RECIPE: Greek Potato Salad | THE NIBBLE Blog - Adventures In The World Of Fine Food RECIPE: Greek Potato Salad – THE NIBBLE Blog – Adventures In The World Of Fine Food
THE NIBBLE BLOG: Products, Recipes & Trends In Specialty Foods
Also visit our main website, TheNibble.com.

RECIPE: Greek Potato Salad

Greek potato salad. Photo and recipe
courtesy Bella Sun Luci | MooneyFarms.com.

 

If you haven’t yet selected a potato salad recipe for Labor Day weekend, we’d like to suggest this Greek Potato Salad. One way to make a potato salad recipe even better is to cross it with another favorite recipe—in this case, the Greek salad.

This recipe is courtesy Mooney Farms, which makes the Bella Sun Luci brand of sundried tomato products.

RECIPE: GREEK POTATO SALAD

Ingredients For 4 Servings

  • 1 pound small yellow potatoes like Yukon Gold, cooked and cut into 1/4 inch slices
  • 1 cup sundried tomato halves in olive oil, drained (reserve the oil for the dressing)
  • 1 cup sliced seedless cucumber
  • 1/2 cup sliced red onion
  • 1 cup cubed feta cheese
  • 1/2 cup black and green Greek olives
  • Fresh basil leaves to garnish
  • For The Dressing

  • Fresh lemon juice (1 part to 3 parts olive oil)
  • 2 cloves garlic, crushed
  • 2 sprigs fresh oregano leaves, diced
  • Salt and pepper to taste
  •  

    Preparation

    1. PLACE potatoes in 2 quart saucepan. Add water to approximately 2 inches above the potatoes, plus 2 teaspoons salt. Cook, covered until tender, for approximately 12 minutes. Do not overcook or potatoes will fall apart in the salad.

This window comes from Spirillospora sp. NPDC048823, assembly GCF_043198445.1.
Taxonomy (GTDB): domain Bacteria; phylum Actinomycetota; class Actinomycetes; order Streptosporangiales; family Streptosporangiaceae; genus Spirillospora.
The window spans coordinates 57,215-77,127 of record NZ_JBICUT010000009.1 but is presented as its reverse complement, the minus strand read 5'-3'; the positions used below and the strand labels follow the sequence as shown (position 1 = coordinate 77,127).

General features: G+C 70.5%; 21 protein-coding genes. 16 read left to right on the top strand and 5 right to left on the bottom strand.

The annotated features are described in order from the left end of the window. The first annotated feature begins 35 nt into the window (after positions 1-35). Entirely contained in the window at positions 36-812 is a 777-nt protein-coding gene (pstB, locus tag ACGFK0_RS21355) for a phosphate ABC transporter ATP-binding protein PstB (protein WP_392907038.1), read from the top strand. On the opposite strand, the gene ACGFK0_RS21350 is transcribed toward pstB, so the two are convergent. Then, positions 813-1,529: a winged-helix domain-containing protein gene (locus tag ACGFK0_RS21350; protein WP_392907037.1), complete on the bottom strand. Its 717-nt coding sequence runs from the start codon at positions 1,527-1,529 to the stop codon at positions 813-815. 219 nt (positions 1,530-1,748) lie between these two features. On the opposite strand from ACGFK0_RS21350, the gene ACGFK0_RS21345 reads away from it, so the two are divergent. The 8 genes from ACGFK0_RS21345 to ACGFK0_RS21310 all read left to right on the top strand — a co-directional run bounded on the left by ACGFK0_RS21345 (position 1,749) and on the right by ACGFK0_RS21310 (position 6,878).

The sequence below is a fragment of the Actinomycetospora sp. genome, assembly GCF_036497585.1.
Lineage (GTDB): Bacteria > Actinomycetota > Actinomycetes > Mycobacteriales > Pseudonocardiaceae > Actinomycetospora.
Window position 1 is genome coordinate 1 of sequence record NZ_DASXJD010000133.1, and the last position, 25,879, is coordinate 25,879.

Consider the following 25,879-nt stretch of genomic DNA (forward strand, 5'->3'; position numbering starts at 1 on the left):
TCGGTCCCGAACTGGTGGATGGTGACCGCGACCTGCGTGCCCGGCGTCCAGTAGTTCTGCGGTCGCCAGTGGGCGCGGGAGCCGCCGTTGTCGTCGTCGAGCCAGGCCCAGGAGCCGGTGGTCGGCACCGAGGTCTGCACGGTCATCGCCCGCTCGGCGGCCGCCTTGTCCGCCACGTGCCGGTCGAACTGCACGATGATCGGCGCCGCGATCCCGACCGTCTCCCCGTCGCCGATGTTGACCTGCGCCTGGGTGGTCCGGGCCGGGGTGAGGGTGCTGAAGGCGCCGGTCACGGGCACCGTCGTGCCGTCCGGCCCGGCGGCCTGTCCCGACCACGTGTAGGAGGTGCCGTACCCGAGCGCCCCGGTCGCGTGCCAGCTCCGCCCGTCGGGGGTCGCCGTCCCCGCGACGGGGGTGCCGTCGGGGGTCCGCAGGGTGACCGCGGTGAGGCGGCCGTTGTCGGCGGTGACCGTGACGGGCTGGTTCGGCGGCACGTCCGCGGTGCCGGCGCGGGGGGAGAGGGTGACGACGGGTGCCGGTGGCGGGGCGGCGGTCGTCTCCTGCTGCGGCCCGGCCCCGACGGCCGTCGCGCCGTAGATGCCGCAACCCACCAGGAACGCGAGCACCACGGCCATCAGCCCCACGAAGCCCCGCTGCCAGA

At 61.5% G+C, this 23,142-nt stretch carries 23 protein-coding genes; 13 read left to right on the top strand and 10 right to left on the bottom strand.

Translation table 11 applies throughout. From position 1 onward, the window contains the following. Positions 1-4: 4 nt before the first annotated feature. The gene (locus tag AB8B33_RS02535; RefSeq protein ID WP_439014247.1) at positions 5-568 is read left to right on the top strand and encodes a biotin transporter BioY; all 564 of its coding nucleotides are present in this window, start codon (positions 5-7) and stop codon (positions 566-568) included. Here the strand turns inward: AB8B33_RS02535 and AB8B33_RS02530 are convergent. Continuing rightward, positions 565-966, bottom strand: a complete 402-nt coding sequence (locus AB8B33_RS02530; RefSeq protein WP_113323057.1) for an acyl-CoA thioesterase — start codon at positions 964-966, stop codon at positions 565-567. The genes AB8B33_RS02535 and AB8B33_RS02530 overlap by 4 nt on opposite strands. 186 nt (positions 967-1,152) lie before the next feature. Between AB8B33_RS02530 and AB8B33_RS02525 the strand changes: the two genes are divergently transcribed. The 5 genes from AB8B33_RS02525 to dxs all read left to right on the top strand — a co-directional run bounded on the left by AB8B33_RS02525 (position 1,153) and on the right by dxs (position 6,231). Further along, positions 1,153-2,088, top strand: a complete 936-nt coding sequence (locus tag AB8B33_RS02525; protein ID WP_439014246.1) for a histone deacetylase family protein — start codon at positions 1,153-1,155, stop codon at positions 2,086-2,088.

2. COMBINE potatoes, sundried tomatoes and cucumber in bowl. Toss gently with hands. Arrange onion, cheese, olives and basil leaves atop potato mixture.

    3. WHISK together olive oil, lemon juice, garlic, oregano, salt and pepper to taste. The olive oil and lemon juice are in a 3:1 ratio. For one cup of dressing, use 3/4 cup olive oil and 1/4 cup lemon juice. You can use the olive oil drained from the tomatoes as part of the olive oil measure.

    4. DRIZZLE dressing over potato salad.

     

    An assortment of sundried tomato products from Bella Sun Luci.

     

    ABOUT SUNDRIED TOMATOES

    Sun-dried tomatoes are ripe tomatoes that have been sun-dried or oven-dried, causing most of the moisture to evaporate. The larger the tomato, the more moisture evaporates—up to 93%. As a result, it takes from 8 to 14 kilos of fresh tomatoes to make a single kilo of sundried tomatoes.

    Originally made from red plum tomatoes, today sundried tomatoes are available in a assorted tomato varieties, colors and shapes (halves and julienne-cut, for example).

    Naturally sundried tomatoes spend 4-10 days in the sun, and are usually pre-treated with sulfur dioxide, which prevents spoilage by bacteria and oxidation. No nutrition is lost in the drying process.

    Sundried tomatoes may also be preserved in olive oil, along with other ingredients such as rosemary, basil, dried paprika, and garlic.

    Sundried tomatoes are a boon when vine-ripened tomatoes are out of season. But they also work year-round in recipes where ripe, raw tomatoes don’t fit as well.

    Bella Sun Lucie has a robust line of sundried products, made from California-grown tomatoes:

  • Plain dried tomatoes, loose or packaged, halves or julienne-cut
  • Dried tomatoes with seasonings (Bella Sun Luci has julienne-cut varieties with oregano, basil and garlic and another with jalapeño chiles)
  • Tomatoes in olive oil: halves or julienne-cut, plain or with seasonings (Bella Sun Luci makes both cuts with Italian herbs)
  • Sun Dried Tomato Pesto with whole pine nuts
  • Sun Dried Tomato Bruschetta with Italian Basil
  • Sun Dried Tomato Risotto Mix
  •  
    Purées and sundried tomato sauces are available from other manufacturers.

    SUN-DRIED VS. SUNDRIED

    The original, hyphenated, form of the word has evolved into a compound word (similar to web-site and website). Take your choice.

    THE NIBBLE uses “sundried,” except when referring to products that are spelled “sun-dried” by their manufacturers.

      




    Comments are closed.



    © Copyright 2005-2017 Lifestyle Direct, Inc. All rights reserved. All images are copyrighted to their respective owners.